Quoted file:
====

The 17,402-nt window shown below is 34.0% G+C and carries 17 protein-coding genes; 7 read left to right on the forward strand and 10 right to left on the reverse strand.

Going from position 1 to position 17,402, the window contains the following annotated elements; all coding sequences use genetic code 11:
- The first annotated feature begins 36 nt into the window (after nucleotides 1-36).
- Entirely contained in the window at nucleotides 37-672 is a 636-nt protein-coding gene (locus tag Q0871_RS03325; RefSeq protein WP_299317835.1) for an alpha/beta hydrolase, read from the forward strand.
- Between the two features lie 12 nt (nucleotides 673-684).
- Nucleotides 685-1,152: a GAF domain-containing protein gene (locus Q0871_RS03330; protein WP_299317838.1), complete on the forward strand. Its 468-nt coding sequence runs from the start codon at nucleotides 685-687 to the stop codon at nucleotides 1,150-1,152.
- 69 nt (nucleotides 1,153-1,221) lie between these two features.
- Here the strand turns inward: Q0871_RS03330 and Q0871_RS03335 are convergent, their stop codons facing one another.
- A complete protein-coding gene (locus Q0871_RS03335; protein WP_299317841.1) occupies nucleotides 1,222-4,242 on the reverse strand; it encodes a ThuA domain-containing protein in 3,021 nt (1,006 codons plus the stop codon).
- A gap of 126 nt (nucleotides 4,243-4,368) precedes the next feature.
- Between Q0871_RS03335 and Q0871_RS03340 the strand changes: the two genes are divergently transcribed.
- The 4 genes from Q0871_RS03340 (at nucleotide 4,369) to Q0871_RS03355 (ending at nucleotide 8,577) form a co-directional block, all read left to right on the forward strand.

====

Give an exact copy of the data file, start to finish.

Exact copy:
The 17,402-nt window shown below is 34.0% G+C and carries 17 protein-coding genes; 7 read left to right on the forward strand and 10 right to left on the reverse strand.

Going from position 1 to position 17,402, the window contains the following annotated elements; all coding sequences use genetic code 11:
- The first annotated feature begins 36 nt into the window (after nucleotides 1-36).
- Entirely contained in the window at nucleotides 37-672 is a 636-nt protein-coding gene (locus tag Q0871_RS03325; RefSeq protein WP_299317835.1) for an alpha/beta hydrolase, read from the forward strand.
- Between the two features lie 12 nt (nucleotides 673-684).
- Nucleotides 685-1,152: a GAF domain-containing protein gene (locus Q0871_RS03330; protein WP_299317838.1), complete on the forward strand. Its 468-nt coding sequence runs from the start codon at nucleotides 685-687 to the stop codon at nucleotides 1,150-1,152.
- 69 nt (nucleotides 1,153-1,221) lie between these two features.
- Here the strand turns inward: Q0871_RS03330 and Q0871_RS03335 are convergent, their stop codons facing one another.
- A complete protein-coding gene (locus Q0871_RS03335; protein WP_299317841.1) occupies nucleotides 1,222-4,242 on the reverse strand; it encodes a ThuA domain-containing protein in 3,021 nt (1,006 codons plus the stop codon).
- A gap of 126 nt (nucleotides 4,243-4,368) precedes the next feature.
- Between Q0871_RS03335 and Q0871_RS03340 the strand changes: the two genes are divergently transcribed.
- The 4 genes from Q0871_RS03340 (at nucleotide 4,369) to Q0871_RS03355 (ending at nucleotide 8,577) form a co-directional block, all read left to right on the forward strand.